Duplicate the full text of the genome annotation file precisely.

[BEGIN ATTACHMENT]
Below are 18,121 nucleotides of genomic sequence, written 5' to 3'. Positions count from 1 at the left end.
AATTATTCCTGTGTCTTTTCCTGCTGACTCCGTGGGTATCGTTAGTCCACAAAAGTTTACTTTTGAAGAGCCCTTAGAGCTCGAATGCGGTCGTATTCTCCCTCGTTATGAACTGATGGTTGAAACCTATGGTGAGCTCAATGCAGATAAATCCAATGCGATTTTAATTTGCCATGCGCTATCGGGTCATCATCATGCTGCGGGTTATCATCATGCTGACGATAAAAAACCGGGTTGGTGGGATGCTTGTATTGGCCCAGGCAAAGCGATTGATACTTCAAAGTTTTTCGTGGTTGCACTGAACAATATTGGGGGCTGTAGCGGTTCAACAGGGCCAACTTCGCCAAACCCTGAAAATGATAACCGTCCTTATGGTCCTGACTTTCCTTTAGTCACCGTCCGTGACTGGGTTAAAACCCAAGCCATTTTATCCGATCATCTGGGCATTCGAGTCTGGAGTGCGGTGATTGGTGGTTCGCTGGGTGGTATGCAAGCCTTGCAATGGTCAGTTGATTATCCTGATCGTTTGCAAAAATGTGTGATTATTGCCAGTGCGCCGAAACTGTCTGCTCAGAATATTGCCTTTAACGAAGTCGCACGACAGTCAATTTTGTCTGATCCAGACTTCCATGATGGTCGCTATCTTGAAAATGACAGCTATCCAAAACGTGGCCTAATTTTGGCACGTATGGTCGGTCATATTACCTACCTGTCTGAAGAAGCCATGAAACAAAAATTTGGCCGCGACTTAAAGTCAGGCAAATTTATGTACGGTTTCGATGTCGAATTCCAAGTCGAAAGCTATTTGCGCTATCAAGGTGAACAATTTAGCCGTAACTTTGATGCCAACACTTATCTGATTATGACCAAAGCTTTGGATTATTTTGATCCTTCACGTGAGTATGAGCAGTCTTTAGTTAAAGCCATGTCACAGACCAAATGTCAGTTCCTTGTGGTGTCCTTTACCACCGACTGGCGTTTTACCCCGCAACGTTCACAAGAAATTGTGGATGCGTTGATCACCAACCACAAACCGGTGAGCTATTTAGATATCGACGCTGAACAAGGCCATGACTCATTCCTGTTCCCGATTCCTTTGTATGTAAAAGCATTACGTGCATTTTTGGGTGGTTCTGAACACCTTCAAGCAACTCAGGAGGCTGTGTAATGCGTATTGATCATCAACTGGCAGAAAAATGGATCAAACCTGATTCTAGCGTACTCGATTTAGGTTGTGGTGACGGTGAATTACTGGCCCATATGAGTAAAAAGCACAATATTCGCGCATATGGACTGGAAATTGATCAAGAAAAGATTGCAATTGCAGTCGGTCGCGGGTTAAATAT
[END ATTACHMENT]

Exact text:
Below are 18,121 nucleotides of genomic sequence, written 5' to 3'. Positions count from 1 at the left end.
AATTATTCCTGTGTCTTTTCCTGCTGACTCCGTGGGTATCGTTAGTCCACAAAAGTTTACTTTTGAAGAGCCCTTAGAGCTCGAATGCGGTCGTATTCTCCCTCGTTATGAACTGATGGTTGAAACCTATGGTGAGCTCAATGCAGATAAATCCAATGCGATTTTAATTTGCCATGCGCTATCGGGTCATCATCATGCTGCGGGTTATCATCATGCTGACGATAAAAAACCGGGTTGGTGGGATGCTTGTATTGGCCCAGGCAAAGCGATTGATACTTCAAAGTTTTTCGTGGTTGCACTGAACAATATTGGGGGCTGTAGCGGTTCAACAGGGCCAACTTCGCCAAACCCTGAAAATGATAACCGTCCTTATGGTCCTGACTTTCCTTTAGTCACCGTCCGTGACTGGGTTAAAACCCAAGCCATTTTATCCGATCATCTGGGCATTCGAGTCTGGAGTGCGGTGATTGGTGGTTCGCTGGGTGGTATGCAAGCCTTGCAATGGTCAGTTGATTATCCTGATCGTTTGCAAAAATGTGTGATTATTGCCAGTGCGCCGAAACTGTCTGCTCAGAATATTGCCTTTAACGAAGTCGCACGACAGTCAATTTTGTCTGATCCAGACTTCCATGATGGTCGCTATCTTGAAAATGACAGCTATCCAAAACGTGGCCTAATTTTGGCACGTATGGTCGGTCATATTACCTACCTGTCTGAAGAAGCCATGAAACAAAAATTTGGCCGCGACTTAAAGTCAGGCAAATTTATGTACGGTTTCGATGTCGAATTCCAAGTCGAAAGCTATTTGCGCTATCAAGGTGAACAATTTAGCCGTAACTTTGATGCCAACACTTATCTGATTATGACCAAAGCTTTGGATTATTTTGATCCTTCACGTGAGTATGAGCAGTCTTTAGTTAAAGCCATGTCACAGACCAAATGTCAGTTCCTTGTGGTGTCCTTTACCACCGACTGGCGTTTTACCCCGCAACGTTCACAAGAAATTGTGGATGCGTTGATCACCAACCACAAACCGGTGAGCTATTTAGATATCGACGCTGAACAAGGCCATGACTCATTCCTGTTCCCGATTCCTTTGTATGTAAAAGCATTACGTGCATTTTTGGGTGGTTCTGAACACCTTCAAGCAACTCAGGAGGCTGTGTAATGCGTATTGATCATCAACTGGCAGAAAAATGGATCAAACCTGATTCTAGCGTACTCGATTTAGGTTGTGGTGACGGTGAATTACTGGCCCATATGAGTAAAAAGCACAATATTCGCGCATATGGACTGGAAATTGATCAAGAAAAGATTGCAATTGCAGTCGGTCGCGGGTTAAATAT